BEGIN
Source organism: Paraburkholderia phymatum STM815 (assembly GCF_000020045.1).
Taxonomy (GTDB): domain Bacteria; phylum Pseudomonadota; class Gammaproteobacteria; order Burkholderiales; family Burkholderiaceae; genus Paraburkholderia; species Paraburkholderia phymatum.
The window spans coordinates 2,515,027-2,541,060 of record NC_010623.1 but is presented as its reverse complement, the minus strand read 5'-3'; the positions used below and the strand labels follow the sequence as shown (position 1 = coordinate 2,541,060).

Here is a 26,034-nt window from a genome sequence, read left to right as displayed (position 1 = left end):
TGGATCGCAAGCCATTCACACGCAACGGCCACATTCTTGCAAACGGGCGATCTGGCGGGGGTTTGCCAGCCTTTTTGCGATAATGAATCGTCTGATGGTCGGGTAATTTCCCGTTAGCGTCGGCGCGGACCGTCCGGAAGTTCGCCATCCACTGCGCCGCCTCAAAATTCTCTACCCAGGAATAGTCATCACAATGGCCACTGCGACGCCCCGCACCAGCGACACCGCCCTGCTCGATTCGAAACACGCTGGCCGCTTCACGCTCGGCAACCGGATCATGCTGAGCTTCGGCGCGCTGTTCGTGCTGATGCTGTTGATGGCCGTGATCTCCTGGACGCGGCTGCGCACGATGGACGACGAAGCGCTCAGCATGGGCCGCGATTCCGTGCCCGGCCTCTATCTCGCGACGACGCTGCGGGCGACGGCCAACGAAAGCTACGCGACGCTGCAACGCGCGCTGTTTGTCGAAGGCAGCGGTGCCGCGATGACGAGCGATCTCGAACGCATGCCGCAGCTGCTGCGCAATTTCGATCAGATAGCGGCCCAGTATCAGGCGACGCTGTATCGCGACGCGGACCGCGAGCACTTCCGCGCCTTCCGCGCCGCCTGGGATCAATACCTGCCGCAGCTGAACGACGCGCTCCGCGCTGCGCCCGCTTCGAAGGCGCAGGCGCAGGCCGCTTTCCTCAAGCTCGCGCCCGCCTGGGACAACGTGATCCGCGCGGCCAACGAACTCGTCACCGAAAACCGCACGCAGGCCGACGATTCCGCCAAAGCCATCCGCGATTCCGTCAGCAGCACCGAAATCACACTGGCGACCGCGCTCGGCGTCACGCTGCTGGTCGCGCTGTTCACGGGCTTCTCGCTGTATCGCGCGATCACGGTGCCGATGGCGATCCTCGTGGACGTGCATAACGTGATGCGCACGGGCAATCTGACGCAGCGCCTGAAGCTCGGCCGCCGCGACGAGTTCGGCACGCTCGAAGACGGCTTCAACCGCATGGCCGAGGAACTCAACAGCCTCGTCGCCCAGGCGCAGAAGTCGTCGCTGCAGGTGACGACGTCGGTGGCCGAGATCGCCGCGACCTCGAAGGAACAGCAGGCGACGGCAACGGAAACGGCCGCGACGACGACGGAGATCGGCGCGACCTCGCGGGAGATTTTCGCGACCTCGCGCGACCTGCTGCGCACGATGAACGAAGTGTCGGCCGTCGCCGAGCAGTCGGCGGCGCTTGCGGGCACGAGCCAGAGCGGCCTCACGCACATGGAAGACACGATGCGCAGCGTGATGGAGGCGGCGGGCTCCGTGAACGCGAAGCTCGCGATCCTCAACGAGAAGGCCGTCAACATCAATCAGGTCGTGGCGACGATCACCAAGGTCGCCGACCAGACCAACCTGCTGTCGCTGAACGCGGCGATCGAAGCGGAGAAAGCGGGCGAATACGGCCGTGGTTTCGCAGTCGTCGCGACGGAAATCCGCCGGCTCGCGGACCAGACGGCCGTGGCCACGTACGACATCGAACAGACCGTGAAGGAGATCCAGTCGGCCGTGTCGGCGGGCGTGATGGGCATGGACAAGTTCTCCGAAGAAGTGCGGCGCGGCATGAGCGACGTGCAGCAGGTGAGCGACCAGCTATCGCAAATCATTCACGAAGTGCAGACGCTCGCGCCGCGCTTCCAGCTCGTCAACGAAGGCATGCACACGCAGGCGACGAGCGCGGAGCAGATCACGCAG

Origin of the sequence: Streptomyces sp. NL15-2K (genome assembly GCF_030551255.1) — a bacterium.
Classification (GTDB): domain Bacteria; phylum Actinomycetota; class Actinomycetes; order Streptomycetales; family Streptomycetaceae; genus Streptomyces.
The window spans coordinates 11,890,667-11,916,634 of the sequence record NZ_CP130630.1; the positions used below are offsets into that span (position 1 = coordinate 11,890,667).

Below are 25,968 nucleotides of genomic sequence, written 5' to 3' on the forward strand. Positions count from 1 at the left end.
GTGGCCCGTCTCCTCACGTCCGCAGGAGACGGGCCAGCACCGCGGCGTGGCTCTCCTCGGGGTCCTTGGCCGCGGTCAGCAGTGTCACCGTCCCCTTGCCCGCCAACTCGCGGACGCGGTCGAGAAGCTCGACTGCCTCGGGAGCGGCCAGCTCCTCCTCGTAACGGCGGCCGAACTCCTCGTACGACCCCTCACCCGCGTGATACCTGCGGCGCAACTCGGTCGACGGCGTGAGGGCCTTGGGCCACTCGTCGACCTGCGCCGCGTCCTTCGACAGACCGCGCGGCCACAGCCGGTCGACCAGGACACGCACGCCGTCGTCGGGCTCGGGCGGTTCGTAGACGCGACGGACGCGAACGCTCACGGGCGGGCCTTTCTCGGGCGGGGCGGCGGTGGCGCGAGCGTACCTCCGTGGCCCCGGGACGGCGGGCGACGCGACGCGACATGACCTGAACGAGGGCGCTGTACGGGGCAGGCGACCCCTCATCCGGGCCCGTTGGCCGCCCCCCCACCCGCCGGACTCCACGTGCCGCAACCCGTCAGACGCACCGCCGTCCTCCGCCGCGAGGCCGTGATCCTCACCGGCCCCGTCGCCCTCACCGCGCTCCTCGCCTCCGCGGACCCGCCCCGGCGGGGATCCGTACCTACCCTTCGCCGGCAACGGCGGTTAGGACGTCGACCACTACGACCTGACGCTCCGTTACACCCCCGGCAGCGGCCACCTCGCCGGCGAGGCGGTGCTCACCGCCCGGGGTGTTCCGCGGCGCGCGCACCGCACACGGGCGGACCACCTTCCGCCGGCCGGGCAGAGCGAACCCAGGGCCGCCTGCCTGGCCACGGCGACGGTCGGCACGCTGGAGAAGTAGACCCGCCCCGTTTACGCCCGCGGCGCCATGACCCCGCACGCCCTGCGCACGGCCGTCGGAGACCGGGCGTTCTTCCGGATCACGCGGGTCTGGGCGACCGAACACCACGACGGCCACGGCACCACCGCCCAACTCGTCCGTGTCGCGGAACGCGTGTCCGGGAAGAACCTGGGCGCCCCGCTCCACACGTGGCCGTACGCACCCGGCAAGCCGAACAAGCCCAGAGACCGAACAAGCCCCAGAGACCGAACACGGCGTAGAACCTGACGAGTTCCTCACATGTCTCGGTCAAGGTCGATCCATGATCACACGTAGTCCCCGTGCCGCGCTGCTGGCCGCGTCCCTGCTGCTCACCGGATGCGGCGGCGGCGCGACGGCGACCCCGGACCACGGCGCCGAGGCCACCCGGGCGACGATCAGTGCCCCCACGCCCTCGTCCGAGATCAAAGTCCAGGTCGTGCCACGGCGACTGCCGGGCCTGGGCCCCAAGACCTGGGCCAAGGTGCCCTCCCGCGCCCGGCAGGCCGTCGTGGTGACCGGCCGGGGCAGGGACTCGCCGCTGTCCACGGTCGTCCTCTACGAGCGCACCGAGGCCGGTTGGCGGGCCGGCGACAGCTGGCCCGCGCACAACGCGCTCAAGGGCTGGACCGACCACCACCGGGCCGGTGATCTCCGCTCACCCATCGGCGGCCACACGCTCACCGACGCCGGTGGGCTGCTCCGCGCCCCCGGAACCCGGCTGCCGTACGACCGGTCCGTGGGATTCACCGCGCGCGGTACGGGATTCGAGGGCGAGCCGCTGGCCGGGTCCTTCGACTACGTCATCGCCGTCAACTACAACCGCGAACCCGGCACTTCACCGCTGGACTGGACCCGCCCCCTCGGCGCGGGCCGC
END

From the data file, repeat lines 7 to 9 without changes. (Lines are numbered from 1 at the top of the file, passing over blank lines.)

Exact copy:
Classification (GTDB): domain Bacteria; phylum Actinomycetota; class Actinomycetes; order Streptomycetales; family Streptomycetaceae; genus Streptomyces.
The window spans coordinates 11,890,667-11,916,634 of the sequence record NZ_CP130630.1; the positions used below are offsets into that span (position 1 = coordinate 11,890,667).

Below are 25,968 nucleotides of genomic sequence, written 5' to 3' on the forward strand. Positions count from 1 at the left end.